SHOULD BE LIKE SPORTSWRITERS
by Whit Gibbons
October 27, 2003
The World Series has inspired me to replay an earlier column comparing
ecology and sports, in which I pointed out that millions of people check
the sports pages of newspapers each day for updates in the world of
athletics. How many check the environmental pages for the status of
life on Earth? Easy answer. None. Newspapers do not have a daily environmental
Why not? Because sportswriters are expert at creating hype about sporting
events. Ecologists have not developed comparable techniques for focusing
public attention on the environment.
One distinction between sports and wildlife trends is the length of
the season. All sports begin and end in less than a year--although sometimes
it seems longer--and the highlighted games seldom last more than a few
days. The decline of a plant or animal species is measured over years
and decades, over generations and lifetimes.
The chains of environmental events are too long for our attention spans.
People cannot be expected to keep track of the slow but inexorable loss
of thousands of species as tropical rain forests are diminished, oceans
are polluted, and wetlands are destroyed. Often we only hear about the
final outcome for a species when it's already too late to have a winning
In contrast, some sports receive print and broadcast media exposure
(or overexposure) on daily and weekly victories and failures throughout
a season. And the number of teams involved is small relative to the
number of species in the natural world. Continual sports updates presage
the Super Bowl, World Series, NBA Championship, and Stanley Cup Finals.
By the time the culminating event is reached, millions have followed
the contests and anxiously await the outcome.
For wildlife, however, we often emphasize only the climactic event,
extinction. Severe declines in biodiversity (struggling through the
playoffs) and disappearance of a species (losing the final game) are
noteworthy to some. But most people are uninformed or uninterested.
Minimal attention has been given to the numerous events, and statistics,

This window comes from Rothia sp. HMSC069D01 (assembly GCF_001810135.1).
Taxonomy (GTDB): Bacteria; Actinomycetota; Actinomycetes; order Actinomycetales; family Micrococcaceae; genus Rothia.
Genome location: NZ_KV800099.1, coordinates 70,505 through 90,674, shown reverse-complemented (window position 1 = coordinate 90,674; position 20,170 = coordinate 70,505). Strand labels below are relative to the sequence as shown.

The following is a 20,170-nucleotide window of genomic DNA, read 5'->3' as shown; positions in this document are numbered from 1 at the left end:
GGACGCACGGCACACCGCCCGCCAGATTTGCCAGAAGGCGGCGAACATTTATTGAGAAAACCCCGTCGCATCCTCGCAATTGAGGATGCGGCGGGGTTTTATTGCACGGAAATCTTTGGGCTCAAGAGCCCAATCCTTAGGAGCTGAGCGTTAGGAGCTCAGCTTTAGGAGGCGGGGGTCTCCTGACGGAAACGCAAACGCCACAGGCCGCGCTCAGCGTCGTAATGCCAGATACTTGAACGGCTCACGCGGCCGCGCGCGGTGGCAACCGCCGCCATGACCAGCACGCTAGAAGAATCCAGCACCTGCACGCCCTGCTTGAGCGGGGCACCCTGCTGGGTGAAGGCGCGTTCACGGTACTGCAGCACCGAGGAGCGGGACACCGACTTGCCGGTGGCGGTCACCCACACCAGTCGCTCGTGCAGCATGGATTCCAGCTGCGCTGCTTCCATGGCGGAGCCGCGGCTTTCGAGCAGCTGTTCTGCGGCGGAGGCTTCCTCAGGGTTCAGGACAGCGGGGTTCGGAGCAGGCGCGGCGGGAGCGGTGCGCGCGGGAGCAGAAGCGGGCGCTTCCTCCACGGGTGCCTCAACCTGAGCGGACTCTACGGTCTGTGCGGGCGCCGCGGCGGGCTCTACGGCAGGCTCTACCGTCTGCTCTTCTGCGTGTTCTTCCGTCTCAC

that led to the showdown.
You can check the win-loss record for any sports team and whom they
play next. But you cannot find the change in status of endangered species,
even those with the same names we find in sports. Do we have more or
fewer timber wolves or panthers than last year? Is the next competitor
for each a new highway, a mall, an automobile factory?
Such environmental information, when available, is usually restricted
to special newsletters, scientific journals, or wildlife reports. The
environmental playoff may warrant a few articles in the newspaper, but
the presentation is not a neat package. If the New York Yankees beat
the Florida Marlins, we have a score at the end of the game, know how
many batters Roger Clemens struck out, and whether Derek Jeter hit another
home run. Sportswriters provide statistics with no qualifying disclaimers,
and they are available throughout every week.
Ecologists do not post weekly box scores for declining species. Most
scientists are cautious about what they present as fact, and determining
the population status or basic ecology of a species is an uncertain
process. Ecologists can only make estimates that reveal general trends
of declines or increases. They cannot provide the clear-cut, concise
statistics on a daily basis that sportswriters can. Yet, even though
the wildlife scores are not available, the games are still being played.
Perhaps if records of the decline of native species were presented in
a consistent fashion, people would be more inclined to follow environmental
trends. Being more aware, many would become fans and get involved in
influencing the outcome. We may never have environmental pages that
rival the sports pages of newspapers, but if we did we might be able
to avoid some of the environmental playoffs we are headed toward--with
no winners and no chance of the losers ever making a comeback.
A close accounting would show that most wildlife species are being reduced
in numbers worldwide. The statistics may not be as exact as for sports,
but the circumstantial evidence is clear: more and more species that
would have been content to be cellar dwellers are now out of the game
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